2020 also broke the hearts of many for a different reason. Muslims, especially, was deeply saddened by how the pandemic has changed things. Hajj 2020 was a magnificent yet heart-breaking sight.
The place that was crammed with millions of people all moving uniformly in the worship of Allah now looked empty. It looked despondent as people performed pilgrimage while observing social distancing and wearing masks. The hustle-bustle, enthusiasm, and passion of Hajj this year seemed subdued. However, gratitude was immense also. People were thankful to have some at least perform the obligatory ritual if they could not themself.
Here are some highlights you need to see!
A picture of prayer of Hajj being offered in socially distanced measures.
This is how Tawaf was done in 2020. Pilgrims were not allowed to go close to the Ka’abah and touch the cloth.
A picture of the Holy site when Coronavirus started surging. It was left empty for days to curb the spread.
Hajj in Coronavirus
Hajj was something huge the ongoing pandemic impacted that. One of the many things people initially thought about and debated upon with regards to the virus. Eid can’t be celebrated without Hajj; however, all travel is banned— what will happen?
I remember covering #Hajj in 2010. Finding your way among a squashing crowd was part of the experience as millions of Muslims converged on that one place. The mass gathering was a major feature! These photos of #Hajj2020 are both fascinating and sad. #COVID__19 pic.twitter.com/E8E8xrF4Mt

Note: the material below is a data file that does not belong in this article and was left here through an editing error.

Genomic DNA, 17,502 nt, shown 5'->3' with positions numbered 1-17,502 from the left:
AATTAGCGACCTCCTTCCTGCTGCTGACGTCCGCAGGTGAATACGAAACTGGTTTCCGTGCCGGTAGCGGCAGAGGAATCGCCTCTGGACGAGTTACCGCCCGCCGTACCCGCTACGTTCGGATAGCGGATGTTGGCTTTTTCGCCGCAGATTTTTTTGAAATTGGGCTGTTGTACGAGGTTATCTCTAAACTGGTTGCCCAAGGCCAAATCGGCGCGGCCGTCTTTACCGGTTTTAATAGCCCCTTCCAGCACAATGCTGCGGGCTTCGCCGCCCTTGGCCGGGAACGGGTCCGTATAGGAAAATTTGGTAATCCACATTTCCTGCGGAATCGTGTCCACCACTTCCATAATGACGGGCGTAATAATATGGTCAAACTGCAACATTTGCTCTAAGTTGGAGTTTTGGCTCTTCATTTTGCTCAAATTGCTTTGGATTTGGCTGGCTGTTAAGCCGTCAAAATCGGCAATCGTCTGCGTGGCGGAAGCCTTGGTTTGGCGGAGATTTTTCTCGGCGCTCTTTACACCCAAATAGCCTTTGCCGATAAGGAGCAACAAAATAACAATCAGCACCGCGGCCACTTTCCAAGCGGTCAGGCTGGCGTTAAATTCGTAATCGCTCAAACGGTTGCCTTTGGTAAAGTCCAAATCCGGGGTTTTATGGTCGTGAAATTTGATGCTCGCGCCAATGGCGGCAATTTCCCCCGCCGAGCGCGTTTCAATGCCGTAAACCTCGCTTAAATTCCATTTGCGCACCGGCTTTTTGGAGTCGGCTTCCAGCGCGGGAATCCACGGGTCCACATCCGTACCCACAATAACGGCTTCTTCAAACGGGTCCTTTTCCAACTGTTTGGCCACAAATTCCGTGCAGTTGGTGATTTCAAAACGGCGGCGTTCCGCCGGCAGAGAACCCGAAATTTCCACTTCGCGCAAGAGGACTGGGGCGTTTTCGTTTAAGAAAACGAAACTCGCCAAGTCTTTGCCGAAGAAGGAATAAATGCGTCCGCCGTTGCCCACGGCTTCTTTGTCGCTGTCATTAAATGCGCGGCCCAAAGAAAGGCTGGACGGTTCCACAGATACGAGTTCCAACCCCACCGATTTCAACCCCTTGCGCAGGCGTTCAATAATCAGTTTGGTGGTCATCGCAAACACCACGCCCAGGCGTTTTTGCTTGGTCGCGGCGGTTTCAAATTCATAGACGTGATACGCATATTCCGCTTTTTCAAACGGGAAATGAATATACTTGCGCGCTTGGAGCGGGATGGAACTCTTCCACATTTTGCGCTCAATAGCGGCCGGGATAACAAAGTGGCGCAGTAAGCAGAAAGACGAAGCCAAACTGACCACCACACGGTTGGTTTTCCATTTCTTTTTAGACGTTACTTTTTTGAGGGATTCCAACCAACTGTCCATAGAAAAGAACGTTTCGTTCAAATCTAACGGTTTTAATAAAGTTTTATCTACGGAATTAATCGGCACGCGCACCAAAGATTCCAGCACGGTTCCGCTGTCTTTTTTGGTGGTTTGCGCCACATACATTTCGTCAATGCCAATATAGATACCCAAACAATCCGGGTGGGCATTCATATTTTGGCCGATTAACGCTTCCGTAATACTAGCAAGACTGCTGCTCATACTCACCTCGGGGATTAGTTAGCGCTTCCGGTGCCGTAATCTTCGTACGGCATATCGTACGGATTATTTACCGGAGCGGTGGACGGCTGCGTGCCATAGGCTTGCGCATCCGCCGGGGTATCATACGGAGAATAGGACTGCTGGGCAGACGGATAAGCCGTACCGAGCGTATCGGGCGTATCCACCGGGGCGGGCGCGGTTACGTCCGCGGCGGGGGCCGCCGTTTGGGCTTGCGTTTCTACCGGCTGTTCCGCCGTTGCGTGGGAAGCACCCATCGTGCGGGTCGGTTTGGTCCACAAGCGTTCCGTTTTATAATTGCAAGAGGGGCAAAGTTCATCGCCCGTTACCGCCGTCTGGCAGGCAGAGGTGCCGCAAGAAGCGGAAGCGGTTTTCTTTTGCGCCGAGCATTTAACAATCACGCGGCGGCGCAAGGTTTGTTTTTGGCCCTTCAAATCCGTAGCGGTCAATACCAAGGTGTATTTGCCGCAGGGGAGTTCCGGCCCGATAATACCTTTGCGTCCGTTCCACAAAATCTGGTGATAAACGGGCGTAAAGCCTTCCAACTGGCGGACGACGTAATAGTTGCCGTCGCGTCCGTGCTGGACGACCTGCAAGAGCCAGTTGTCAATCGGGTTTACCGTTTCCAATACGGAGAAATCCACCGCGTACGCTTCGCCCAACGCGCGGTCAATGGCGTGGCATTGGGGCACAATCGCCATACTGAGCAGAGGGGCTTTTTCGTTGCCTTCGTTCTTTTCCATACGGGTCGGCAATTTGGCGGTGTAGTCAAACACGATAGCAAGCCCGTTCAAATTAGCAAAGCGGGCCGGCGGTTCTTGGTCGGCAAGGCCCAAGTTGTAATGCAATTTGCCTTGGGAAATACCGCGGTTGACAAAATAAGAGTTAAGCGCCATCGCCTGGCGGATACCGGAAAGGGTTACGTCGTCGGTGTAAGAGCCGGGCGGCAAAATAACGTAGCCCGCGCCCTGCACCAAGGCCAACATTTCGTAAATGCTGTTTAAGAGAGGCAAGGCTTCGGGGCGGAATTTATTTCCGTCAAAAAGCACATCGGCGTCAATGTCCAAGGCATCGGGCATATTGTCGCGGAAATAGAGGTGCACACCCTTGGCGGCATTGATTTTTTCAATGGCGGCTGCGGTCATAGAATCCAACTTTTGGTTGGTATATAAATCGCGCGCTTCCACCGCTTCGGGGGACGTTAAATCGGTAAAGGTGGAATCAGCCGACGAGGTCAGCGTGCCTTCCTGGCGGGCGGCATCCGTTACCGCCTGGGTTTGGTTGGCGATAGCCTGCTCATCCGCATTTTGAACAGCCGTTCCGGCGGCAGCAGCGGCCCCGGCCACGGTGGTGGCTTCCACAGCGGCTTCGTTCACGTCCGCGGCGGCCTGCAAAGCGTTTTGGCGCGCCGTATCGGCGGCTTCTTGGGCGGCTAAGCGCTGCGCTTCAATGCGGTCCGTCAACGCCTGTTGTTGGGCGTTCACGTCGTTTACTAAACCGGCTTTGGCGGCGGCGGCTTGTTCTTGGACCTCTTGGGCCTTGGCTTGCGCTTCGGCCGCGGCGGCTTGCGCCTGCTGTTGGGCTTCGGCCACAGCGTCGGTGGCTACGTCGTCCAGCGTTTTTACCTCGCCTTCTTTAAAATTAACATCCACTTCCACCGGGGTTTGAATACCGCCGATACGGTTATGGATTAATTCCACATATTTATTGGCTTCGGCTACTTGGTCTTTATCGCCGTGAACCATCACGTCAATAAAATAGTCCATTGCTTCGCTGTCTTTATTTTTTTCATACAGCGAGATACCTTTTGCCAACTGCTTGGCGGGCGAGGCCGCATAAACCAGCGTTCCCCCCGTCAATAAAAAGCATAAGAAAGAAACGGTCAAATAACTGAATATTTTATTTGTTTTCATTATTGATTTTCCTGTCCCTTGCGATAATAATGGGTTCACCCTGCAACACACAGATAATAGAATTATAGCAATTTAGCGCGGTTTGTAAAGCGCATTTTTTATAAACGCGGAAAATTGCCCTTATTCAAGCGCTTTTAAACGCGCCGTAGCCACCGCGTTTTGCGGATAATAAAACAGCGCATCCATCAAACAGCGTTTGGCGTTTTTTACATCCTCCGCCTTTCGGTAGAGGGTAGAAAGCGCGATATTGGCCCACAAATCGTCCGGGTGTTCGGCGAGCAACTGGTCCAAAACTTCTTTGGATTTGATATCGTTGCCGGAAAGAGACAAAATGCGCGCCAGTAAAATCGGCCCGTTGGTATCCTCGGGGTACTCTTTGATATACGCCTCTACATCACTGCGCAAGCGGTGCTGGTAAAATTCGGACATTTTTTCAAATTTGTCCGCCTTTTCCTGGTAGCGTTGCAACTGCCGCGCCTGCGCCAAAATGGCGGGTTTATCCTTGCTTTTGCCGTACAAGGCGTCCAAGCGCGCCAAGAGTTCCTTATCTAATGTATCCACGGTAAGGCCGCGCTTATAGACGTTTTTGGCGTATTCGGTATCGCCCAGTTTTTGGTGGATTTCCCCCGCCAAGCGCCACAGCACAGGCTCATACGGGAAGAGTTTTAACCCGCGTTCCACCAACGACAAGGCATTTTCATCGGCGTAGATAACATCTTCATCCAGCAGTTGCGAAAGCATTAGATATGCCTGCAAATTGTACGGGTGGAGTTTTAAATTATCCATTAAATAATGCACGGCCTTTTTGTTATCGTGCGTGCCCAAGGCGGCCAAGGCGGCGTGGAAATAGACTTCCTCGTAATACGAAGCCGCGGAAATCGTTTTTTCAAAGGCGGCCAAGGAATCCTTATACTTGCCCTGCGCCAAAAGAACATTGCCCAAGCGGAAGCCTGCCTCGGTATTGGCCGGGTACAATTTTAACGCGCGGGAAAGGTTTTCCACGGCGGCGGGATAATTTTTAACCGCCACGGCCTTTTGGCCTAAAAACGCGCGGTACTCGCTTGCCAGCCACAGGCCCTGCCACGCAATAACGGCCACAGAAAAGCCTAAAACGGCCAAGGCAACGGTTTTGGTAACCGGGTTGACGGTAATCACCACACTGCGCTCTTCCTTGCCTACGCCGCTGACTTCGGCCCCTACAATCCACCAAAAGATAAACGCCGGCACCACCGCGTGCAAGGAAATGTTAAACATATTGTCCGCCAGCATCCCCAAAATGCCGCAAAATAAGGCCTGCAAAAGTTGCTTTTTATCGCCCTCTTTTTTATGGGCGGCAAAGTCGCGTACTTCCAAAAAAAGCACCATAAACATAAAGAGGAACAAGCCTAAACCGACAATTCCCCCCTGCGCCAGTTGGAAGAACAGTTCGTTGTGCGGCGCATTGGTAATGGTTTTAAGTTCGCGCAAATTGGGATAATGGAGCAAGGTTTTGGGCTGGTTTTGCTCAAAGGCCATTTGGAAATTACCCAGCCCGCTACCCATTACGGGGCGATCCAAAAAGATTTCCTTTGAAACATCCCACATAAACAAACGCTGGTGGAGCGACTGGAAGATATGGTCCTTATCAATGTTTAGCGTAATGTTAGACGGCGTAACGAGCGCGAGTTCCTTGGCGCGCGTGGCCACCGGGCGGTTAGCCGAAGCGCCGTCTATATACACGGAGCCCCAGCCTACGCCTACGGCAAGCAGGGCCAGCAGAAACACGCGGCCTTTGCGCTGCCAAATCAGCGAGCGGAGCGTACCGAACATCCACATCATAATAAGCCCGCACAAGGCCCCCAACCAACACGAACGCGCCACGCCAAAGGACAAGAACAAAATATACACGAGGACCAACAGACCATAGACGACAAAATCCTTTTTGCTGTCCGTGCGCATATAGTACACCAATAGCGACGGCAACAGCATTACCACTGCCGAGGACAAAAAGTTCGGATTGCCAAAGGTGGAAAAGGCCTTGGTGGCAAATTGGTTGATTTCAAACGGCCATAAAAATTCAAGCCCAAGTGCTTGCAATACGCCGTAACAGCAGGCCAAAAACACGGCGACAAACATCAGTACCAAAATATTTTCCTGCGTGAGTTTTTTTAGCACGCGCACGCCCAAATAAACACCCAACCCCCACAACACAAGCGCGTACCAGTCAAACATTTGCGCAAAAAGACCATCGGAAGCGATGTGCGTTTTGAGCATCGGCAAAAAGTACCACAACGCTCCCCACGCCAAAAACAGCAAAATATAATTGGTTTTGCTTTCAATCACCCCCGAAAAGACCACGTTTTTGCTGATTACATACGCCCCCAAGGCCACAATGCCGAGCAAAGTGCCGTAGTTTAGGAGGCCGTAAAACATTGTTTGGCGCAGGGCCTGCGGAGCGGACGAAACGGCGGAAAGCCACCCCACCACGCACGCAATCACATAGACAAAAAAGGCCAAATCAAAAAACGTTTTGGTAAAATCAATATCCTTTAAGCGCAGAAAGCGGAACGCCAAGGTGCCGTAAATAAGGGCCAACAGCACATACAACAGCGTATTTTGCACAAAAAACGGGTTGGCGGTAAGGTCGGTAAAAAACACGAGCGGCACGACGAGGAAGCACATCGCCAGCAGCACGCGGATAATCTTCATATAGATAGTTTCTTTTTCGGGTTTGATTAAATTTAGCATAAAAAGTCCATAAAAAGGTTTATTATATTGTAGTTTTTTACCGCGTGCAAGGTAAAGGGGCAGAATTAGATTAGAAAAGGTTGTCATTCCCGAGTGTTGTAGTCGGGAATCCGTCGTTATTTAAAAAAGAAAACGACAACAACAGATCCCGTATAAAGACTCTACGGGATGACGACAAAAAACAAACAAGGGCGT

— shaimaa khalil BBC (@Shaimaakhalil) July 29, 2020
The first news that came was that Saudi Arabia had canceled all foreign visas in request to perform the pilgrimage. This event is what people save for years to perform and witness it as Muslims.
Then, when the cases started spiking, the authorities also closed the area. For days, the Ka’aba and Prophet’s mosque was left empty. Those were the days many were stricken with grief. This is something that had never happened since the time of the Prophet PBUH. The Ka’aba was never empty of its people.
Where There’s A Will, There’s A Way
However, despite all the hurdles and difficulties, the authorities devised a beautiful way to let Hajj happen. Only nationals were allowed to perform the pilgrimage, and they had first to observe quarantine for two weeks before they were allowed to be brought into the areas.
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